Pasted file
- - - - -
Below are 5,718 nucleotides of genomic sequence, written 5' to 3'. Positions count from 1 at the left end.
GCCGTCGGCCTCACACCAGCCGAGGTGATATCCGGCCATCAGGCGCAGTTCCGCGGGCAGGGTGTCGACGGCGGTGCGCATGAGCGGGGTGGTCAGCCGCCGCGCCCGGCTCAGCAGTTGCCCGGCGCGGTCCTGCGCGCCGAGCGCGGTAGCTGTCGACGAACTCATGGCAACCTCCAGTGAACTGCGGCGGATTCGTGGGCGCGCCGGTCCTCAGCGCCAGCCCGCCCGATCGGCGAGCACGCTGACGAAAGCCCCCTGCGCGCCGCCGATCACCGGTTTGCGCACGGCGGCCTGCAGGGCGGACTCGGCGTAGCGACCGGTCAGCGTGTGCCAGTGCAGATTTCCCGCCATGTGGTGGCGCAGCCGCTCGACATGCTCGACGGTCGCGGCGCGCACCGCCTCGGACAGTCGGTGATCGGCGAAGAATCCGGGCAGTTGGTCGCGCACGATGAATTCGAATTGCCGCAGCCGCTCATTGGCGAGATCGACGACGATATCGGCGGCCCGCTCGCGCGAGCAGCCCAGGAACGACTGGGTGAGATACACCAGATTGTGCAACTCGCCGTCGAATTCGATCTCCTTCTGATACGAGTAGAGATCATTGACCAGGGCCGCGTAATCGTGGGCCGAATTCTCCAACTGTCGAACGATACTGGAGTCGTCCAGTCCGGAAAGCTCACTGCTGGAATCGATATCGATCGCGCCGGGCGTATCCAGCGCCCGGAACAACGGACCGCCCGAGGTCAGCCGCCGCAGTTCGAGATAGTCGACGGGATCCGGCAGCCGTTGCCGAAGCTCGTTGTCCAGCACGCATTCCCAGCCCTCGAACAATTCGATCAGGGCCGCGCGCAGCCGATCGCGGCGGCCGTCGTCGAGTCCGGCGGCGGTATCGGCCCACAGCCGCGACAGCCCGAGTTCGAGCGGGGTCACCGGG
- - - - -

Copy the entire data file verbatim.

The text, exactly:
Below are 5,718 nucleotides of genomic sequence, written 5' to 3'. Positions count from 1 at the left end.
GCCGTCGGCCTCACACCAGCCGAGGTGATATCCGGCCATCAGGCGCAGTTCCGCGGGCAGGGTGTCGACGGCGGTGCGCATGAGCGGGGTGGTCAGCCGCCGCGCCCGGCTCAGCAGTTGCCCGGCGCGGTCCTGCGCGCCGAGCGCGGTAGCTGTCGACGAACTCATGGCAACCTCCAGTGAACTGCGGCGGATTCGTGGGCGCGCCGGTCCTCAGCGCCAGCCCGCCCGATCGGCGAGCACGCTGACGAAAGCCCCCTGCGCGCCGCCGATCACCGGTTTGCGCACGGCGGCCTGCAGGGCGGACTCGGCGTAGCGACCGGTCAGCGTGTGCCAGTGCAGATTTCCCGCCATGTGGTGGCGCAGCCGCTCGACATGCTCGACGGTCGCGGCGCGCACCGCCTCGGACAGTCGGTGATCGGCGAAGAATCCGGGCAGTTGGTCGCGCACGATGAATTCGAATTGCCGCAGCCGCTCATTGGCGAGATCGACGACGATATCGGCGGCCCGCTCGCGCGAGCAGCCCAGGAACGACTGGGTGAGATACACCAGATTGTGCAACTCGCCGTCGAATTCGATCTCCTTCTGATACGAGTAGAGATCATTGACCAGGGCCGCGTAATCGTGGGCCGAATTCTCCAACTGTCGAACGATACTGGAGTCGTCCAGTCCGGAAAGCTCACTGCTGGAATCGATATCGATCGCGCCGGGCGTATCCAGCGCCCGGAACAACGGACCGCCCGAGGTCAGCCGCCGCAGTTCGAGATAGTCGACGGGATCCGGCAGCCGTTGCCGAAGCTCGTTGTCCAGCACGCATTCCCAGCCCTCGAACAATTCGATCAGGGCCGCGCGCAGCCGATCGCGGCGGCCGTCGTCGAGTCCGGCGGCGGTATCGGCCCACAGCCGCGACAGCCCGAGTTCGAGCGGGGTCACCGGG